Bus topology is also known as line topology. In this topology, all nodes are directly connected to a single cable known as the backbone or main cable. Each node is known as a station. The type of cable to be used as a backbone depends on the type of network card. The most frequently used cable is the coaxial cable.
Above is a diagram showing the bus topology. Five nodes are connected to a single cable. Packets sent by any device will be received by all other devices. Let’s say that node 1 wants to share some data with node 6. When node 1 starts sending packets, they will be received by every device, including node 6. There is no one-to-one communication between any two nodes.
There is always the possibility of a packet collision. If two devices are transmitting packets at the same time, there is a high chance that the packets will collide. To avoid packet collisions on the network, it uses Media Access Control technology known as CSMA (Carrier Sense Multiple Access). CSMA makes sure only a single device should transmit the data on the cable.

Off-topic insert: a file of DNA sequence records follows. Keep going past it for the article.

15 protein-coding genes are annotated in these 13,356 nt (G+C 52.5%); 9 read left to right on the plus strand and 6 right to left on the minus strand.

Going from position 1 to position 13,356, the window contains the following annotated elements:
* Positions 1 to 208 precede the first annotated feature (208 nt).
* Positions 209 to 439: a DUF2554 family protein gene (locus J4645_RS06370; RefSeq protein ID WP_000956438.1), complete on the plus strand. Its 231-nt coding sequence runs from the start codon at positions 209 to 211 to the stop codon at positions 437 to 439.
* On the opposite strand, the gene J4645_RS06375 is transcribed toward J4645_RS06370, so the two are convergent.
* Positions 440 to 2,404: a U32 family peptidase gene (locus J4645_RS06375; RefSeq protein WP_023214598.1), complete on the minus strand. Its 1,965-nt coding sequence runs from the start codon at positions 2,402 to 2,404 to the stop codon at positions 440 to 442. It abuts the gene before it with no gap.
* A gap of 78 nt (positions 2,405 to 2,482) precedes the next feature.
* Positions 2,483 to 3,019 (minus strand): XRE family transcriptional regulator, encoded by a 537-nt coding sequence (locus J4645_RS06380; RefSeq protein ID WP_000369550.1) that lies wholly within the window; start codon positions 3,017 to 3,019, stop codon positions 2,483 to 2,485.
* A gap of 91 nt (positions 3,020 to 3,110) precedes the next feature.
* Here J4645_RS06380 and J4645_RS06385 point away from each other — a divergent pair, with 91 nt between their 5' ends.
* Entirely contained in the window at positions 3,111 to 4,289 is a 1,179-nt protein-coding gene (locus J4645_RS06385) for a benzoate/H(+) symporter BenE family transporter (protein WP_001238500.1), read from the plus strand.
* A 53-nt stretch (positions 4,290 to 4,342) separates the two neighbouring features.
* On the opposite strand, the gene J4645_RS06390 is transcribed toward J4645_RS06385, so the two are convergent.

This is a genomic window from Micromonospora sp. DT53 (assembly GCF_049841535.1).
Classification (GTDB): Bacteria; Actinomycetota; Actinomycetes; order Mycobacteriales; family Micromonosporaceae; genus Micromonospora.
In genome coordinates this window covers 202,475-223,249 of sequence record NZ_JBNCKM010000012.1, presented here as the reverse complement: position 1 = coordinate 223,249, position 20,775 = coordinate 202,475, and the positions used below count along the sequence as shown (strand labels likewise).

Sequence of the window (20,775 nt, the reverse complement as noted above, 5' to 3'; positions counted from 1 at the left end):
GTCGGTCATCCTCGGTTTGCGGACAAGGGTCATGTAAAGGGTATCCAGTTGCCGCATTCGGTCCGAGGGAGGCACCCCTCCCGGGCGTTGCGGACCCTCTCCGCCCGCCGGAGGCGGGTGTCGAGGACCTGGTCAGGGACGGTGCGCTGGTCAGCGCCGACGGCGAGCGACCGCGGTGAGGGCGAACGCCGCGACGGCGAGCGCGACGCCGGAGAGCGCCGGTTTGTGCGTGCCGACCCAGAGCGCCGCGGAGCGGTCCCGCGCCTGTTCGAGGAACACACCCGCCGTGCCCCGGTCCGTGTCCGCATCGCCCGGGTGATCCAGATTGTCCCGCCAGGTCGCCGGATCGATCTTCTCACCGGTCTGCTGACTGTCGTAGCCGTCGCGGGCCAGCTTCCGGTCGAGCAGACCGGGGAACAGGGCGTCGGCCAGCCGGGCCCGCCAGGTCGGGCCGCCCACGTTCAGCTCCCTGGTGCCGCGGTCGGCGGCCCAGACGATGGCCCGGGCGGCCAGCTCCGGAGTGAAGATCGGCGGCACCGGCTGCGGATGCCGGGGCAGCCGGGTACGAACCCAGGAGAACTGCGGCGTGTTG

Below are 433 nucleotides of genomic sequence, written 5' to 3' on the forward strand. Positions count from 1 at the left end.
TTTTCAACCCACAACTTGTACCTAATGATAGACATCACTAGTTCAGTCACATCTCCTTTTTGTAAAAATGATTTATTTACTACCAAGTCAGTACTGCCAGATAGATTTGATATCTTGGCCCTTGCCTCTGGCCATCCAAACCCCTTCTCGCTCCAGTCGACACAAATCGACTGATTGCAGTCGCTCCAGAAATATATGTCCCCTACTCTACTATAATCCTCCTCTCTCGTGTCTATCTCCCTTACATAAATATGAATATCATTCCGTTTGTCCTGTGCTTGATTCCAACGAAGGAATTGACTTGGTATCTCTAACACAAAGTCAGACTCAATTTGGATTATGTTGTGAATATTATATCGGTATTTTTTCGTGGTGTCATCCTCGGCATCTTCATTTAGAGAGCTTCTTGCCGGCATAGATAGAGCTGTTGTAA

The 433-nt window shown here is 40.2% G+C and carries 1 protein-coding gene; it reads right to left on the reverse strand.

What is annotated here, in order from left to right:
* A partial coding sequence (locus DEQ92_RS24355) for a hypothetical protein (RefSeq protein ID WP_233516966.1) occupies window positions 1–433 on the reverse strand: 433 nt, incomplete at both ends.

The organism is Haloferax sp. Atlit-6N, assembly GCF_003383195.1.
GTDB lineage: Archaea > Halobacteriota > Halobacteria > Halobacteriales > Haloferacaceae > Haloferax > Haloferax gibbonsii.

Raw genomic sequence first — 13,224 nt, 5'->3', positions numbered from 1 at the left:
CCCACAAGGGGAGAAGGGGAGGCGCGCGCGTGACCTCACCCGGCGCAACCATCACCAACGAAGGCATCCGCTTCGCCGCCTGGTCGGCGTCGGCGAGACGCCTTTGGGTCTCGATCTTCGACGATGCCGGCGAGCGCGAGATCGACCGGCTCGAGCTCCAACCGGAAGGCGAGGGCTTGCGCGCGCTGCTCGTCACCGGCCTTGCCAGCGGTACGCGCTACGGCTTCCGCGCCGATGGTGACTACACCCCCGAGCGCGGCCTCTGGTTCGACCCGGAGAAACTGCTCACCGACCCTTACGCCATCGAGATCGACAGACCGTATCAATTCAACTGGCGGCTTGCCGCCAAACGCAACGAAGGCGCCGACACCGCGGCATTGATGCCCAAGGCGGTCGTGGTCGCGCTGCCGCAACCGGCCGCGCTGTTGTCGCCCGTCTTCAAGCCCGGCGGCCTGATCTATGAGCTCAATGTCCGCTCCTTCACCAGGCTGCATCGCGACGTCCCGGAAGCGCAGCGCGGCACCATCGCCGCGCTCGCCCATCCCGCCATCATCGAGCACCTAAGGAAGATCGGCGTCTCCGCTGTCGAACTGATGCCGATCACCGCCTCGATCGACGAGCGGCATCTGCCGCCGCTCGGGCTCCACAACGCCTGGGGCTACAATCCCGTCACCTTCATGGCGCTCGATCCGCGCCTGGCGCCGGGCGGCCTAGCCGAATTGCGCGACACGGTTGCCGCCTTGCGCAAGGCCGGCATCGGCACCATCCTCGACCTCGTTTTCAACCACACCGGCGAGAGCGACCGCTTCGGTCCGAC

- It works well for a small network.
- Easy to implement
- It requires a smaller number of cables as compared to a star topology.
- It is easy to connect or remove devices without affecting the network.
- Very cost-effective
- This is not great for a large network.
- Complete network will fail if the backbone cable is damaged.
- Require a terminator at both ends of the cable to stop the signal from bouncing back.
- There is a high number of packet losses.